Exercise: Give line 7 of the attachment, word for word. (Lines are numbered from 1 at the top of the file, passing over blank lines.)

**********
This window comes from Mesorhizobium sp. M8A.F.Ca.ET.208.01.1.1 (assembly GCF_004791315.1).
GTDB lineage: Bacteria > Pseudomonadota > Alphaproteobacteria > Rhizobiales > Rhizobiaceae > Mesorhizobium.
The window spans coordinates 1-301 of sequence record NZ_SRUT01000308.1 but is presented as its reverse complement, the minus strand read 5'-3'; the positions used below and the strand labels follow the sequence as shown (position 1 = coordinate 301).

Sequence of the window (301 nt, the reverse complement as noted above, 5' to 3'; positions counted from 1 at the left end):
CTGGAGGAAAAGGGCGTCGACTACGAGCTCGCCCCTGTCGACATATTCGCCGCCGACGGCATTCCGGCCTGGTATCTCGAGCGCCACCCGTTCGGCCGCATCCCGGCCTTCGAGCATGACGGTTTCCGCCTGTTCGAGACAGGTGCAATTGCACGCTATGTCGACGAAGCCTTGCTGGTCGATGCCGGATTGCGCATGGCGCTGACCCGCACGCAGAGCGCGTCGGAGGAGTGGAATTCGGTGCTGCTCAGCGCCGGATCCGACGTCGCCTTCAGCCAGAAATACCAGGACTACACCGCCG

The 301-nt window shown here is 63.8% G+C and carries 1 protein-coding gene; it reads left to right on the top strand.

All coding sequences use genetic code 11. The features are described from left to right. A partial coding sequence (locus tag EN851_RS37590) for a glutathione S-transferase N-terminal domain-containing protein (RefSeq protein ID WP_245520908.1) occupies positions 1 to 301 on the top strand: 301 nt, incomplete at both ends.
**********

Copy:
All coding sequences use genetic code 11. The features are described from left to right. A partial coding sequence (locus tag EN851_RS37590) for a glutathione S-transferase N-terminal domain-containing protein (RefSeq protein ID WP_245520908.1) occupies positions 1 to 301 on the top strand: 301 nt, incomplete at both ends.